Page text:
Manual: Tuning Properties
The Tuning Properties dialog is used to create and edit advanced sample tunings.
This is the big list on the left side of the window. It keeps all the tunings that you have imported into OpenMPT. There are four categories of tunings available:
- Standard tunings: This list contains standard tunings that are built into the tracker and cannot be altered. You can, however, copy tunings from this category into another another category and subsequently edit them.
- Local: Tunings that are saved with the current OpenMPT installation. These tunings are kept in the local_tunings.tc file.
- Tune-Specific: Tunings saved with the current song.
- Sandbox: Temporary tunings that are lost when the dialog box is closed. When importing a new tuning, it goes into this category.
Tunings can be moved and copied between categories by dragging them to the wanted category. When releasing the mouse button, a popup menu is displayed from which you can choose the desired action — moving or copying the tuning.
Right-clicking a tuning collection allows you to add a new tuning.
The Tuning Collection frame holds information about the currently selected collection. Most of this information is not very interesting, however on the right side of the frame, you can view the location of the tuning collection (if it is stored on disk rather than in a song or in OpenMPT itself), and you can also directly save the collection to disk.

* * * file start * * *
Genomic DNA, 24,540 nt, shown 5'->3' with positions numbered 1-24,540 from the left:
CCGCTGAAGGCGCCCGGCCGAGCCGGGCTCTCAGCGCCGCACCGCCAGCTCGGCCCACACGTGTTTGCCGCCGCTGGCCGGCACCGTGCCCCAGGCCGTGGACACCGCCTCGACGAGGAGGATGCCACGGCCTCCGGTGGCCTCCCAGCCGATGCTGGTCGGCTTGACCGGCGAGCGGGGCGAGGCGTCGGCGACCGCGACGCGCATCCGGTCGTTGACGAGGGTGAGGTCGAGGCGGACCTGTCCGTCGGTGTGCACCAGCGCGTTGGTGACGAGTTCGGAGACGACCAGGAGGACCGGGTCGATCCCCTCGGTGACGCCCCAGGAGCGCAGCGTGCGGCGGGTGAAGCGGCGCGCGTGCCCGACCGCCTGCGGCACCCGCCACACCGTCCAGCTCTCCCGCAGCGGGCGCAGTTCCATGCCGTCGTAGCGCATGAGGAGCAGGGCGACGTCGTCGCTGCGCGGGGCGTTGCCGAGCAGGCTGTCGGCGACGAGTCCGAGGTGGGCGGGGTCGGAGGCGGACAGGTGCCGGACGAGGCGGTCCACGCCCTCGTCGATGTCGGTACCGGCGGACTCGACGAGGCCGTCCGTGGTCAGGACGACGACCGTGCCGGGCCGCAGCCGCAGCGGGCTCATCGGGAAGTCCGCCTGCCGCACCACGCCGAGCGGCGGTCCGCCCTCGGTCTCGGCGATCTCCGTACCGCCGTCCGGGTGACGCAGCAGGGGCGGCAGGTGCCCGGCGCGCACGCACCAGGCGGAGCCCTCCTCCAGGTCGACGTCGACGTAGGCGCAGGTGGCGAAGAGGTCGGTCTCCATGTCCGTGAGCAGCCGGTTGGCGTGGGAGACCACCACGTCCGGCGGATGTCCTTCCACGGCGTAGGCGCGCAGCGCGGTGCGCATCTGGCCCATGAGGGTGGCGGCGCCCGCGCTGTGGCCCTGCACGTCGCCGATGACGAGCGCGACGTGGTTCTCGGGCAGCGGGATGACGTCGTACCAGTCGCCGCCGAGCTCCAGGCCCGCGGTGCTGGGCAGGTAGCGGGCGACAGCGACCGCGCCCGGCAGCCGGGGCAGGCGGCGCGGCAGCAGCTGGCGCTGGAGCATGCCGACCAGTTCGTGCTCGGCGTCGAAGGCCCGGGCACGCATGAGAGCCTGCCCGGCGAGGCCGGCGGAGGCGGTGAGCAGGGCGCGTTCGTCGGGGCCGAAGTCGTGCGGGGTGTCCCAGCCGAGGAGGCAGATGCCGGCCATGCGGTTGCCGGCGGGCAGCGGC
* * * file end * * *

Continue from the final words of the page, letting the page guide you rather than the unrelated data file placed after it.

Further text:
- Read Only: Prevents any further editing of the current tuning.
- Name: Here, you can give your tuning a name that is shown in the tuning collection.
- Tuning Type: Determines how the tuning is built. The following types are available:
- General is a non-calculated tuning type where all note pitches have to be entered manually. While the obvious disadvantage of this type is that you have to set the pitch for every note, this setting is especially useful for unpitched, strangely-pitched, or unusually-named notes, such as experimental tones or drum sets.
- Group Geometric allows pitches to be independent within a group (octave). The pitch of notes outside the group size is determined by the Group Ratio factor.
- Geometric calculates by number of pitches in an “octave” (called a group size), and the pitch change in the “octave”. Using this method applies the equal temperament algorithm (based on an integer root of 2), but there is a lot less flexibility in naming notes.
- Group Size: The number of notes in this tuning's “octave” (which does not have to be an octave in the classic sense at all). You can enter a number in this field to define how many notes are in a note group (the Western European chromatic octave has 12 notes, the diatonic has 7, and the whole note scale has 6).
- Group Ratio: The frequency multiplier between the base note and the note one “octave” higher. The default octave is 2.
- Finetune Steps: The number of divisions that are between notes that will be used in portamento. In other words, the higher this setting, the higher the portamento value must be to bend the pitch by one note. The number of portamento finesteps needed to advance a step in the tuning is this value + 1, so the default of 15 + 1 = 16 finesteps needed. If this value is 0, finesteps equals note steps, which is the same as a glissando effect, using the pitches in the note list.
- Note List: Shows all notes that can be played (C-0 to B-9) and the pitch ratio at each note. Clicking on any note centers the selection in the window, and shows the note attributes below the window. See the chapter on Tunings for more detailed info.
- Import: Clicking on the Import button opens a file dialog so you can import tuning files (OpenMPT′s own .tc format, Anamark .tun tunings or Scala .scl tunings), which will put it into the Sandbox category.
- Export: Clicking on the Export button will open a file dialog where you can export the selected tuning into a .tun or .tc file. You can also export an entire group of tunings by selecting the category and exporting that.